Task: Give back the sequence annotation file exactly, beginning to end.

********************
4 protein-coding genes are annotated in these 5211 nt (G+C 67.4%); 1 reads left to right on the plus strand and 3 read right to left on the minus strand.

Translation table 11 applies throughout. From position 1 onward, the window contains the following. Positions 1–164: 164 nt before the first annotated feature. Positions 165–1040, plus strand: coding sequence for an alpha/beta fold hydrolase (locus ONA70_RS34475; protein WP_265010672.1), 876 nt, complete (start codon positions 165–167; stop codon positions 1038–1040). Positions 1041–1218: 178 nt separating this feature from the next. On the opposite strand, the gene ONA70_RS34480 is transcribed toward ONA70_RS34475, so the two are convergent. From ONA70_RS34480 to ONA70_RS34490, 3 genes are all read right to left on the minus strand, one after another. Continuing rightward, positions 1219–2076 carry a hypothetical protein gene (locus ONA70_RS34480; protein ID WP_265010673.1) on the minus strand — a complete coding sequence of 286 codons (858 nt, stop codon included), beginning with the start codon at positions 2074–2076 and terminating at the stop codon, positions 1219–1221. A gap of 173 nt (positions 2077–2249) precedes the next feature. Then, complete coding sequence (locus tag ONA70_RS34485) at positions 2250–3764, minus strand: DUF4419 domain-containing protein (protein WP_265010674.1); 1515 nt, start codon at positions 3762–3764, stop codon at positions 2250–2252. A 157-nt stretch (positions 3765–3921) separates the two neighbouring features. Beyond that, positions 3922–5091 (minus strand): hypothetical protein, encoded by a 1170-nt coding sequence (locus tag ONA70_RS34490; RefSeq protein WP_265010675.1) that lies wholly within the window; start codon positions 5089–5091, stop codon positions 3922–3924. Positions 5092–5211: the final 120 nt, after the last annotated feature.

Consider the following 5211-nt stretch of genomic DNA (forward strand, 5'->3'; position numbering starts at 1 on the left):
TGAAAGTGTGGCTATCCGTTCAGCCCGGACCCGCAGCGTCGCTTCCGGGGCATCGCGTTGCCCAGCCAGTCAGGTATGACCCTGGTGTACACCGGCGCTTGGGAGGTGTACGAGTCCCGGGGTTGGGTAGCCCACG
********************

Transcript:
4 protein-coding genes are annotated in these 5211 nt (G+C 67.4%); 1 reads left to right on the plus strand and 3 read right to left on the minus strand.

Translation table 11 applies throughout. From position 1 onward, the window contains the following. Positions 1–164: 164 nt before the first annotated feature. Positions 165–1040, plus strand: coding sequence for an alpha/beta fold hydrolase (locus ONA70_RS34475; protein WP_265010672.1), 876 nt, complete (start codon positions 165–167; stop codon positions 1038–1040). Positions 1041–1218: 178 nt separating this feature from the next. On the opposite strand, the gene ONA70_RS34480 is transcribed toward ONA70_RS34475, so the two are convergent. From ONA70_RS34480 to ONA70_RS34490, 3 genes are all read right to left on the minus strand, one after another. Continuing rightward, positions 1219–2076 carry a hypothetical protein gene (locus ONA70_RS34480; protein ID WP_265010673.1) on the minus strand — a complete coding sequence of 286 codons (858 nt, stop codon included), beginning with the start codon at positions 2074–2076 and terminating at the stop codon, positions 1219–1221. A gap of 173 nt (positions 2077–2249) precedes the next feature. Then, complete coding sequence (locus tag ONA70_RS34485) at positions 2250–3764, minus strand: DUF4419 domain-containing protein (protein WP_265010674.1); 1515 nt, start codon at positions 3762–3764, stop codon at positions 2250–2252. A 157-nt stretch (positions 3765–3921) separates the two neighbouring features. Beyond that, positions 3922–5091 (minus strand): hypothetical protein, encoded by a 1170-nt coding sequence (locus tag ONA70_RS34490; RefSeq protein WP_265010675.1) that lies wholly within the window; start codon positions 5089–5091, stop codon positions 3922–3924. Positions 5092–5211: the final 120 nt, after the last annotated feature.

Consider the following 5211-nt stretch of genomic DNA (forward strand, 5'->3'; position numbering starts at 1 on the left):
TGAAAGTGTGGCTATCCGTTCAGCCCGGACCCGCAGCGTCGCTTCCGGGGCATCGCGTTGCCCAGCCAGTCAGGTATGACCCTGGTGTACACCGGCGCTTGGGAGGTGTACGAGTCCCGGGGTTGGGTAGCCCACG